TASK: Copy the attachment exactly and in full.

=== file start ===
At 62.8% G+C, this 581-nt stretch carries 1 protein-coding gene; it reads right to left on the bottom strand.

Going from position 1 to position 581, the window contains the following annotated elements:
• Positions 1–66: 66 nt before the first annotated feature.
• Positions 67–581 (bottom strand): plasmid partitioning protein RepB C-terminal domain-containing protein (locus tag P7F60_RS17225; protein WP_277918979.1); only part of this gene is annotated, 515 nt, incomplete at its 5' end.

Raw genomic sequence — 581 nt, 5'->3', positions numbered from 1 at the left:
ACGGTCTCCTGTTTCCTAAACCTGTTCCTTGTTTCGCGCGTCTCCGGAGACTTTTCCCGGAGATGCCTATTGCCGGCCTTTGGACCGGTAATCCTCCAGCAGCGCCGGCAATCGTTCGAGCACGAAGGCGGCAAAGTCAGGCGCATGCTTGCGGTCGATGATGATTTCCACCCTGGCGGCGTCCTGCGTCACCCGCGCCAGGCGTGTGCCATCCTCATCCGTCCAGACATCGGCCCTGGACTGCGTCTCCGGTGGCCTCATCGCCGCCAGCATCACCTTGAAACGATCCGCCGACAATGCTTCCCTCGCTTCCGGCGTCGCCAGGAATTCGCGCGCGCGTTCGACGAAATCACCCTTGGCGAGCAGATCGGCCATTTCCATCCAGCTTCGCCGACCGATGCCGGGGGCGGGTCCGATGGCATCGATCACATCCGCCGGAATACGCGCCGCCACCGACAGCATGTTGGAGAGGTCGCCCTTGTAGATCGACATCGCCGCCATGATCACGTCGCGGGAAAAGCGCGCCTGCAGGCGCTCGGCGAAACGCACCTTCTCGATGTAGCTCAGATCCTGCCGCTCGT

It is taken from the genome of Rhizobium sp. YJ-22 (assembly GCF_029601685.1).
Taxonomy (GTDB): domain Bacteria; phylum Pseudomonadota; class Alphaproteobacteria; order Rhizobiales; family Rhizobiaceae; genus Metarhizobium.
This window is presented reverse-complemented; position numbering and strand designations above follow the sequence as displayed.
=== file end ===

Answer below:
At 62.8% G+C, this 581-nt stretch carries 1 protein-coding gene; it reads right to left on the bottom strand.

Going from position 1 to position 581, the window contains the following annotated elements:
• Positions 1–66: 66 nt before the first annotated feature.
• Positions 67–581 (bottom strand): plasmid partitioning protein RepB C-terminal domain-containing protein (locus tag P7F60_RS17225; protein WP_277918979.1); only part of this gene is annotated, 515 nt, incomplete at its 5' end.

Raw genomic sequence — 581 nt, 5'->3', positions numbered from 1 at the left:
ACGGTCTCCTGTTTCCTAAACCTGTTCCTTGTTTCGCGCGTCTCCGGAGACTTTTCCCGGAGATGCCTATTGCCGGCCTTTGGACCGGTAATCCTCCAGCAGCGCCGGCAATCGTTCGAGCACGAAGGCGGCAAAGTCAGGCGCATGCTTGCGGTCGATGATGATTTCCACCCTGGCGGCGTCCTGCGTCACCCGCGCCAGGCGTGTGCCATCCTCATCCGTCCAGACATCGGCCCTGGACTGCGTCTCCGGTGGCCTCATCGCCGCCAGCATCACCTTGAAACGATCCGCCGACAATGCTTCCCTCGCTTCCGGCGTCGCCAGGAATTCGCGCGCGCGTTCGACGAAATCACCCTTGGCGAGCAGATCGGCCATTTCCATCCAGCTTCGCCGACCGATGCCGGGGGCGGGTCCGATGGCATCGATCACATCCGCCGGAATACGCGCCGCCACCGACAGCATGTTGGAGAGGTCGCCCTTGTAGATCGACATCGCCGCCATGATCACGTCGCGGGAAAAGCGCGCCTGCAGGCGCTCGGCGAAACGCACCTTCTCGATGTAGCTCAGATCCTGCCGCTCGT

It is taken from the genome of Rhizobium sp. YJ-22 (assembly GCF_029601685.1).
Taxonomy (GTDB): domain Bacteria; phylum Pseudomonadota; class Alphaproteobacteria; order Rhizobiales; family Rhizobiaceae; genus Metarhizobium.
This window is presented reverse-complemented; position numbering and strand designations above follow the sequence as displayed.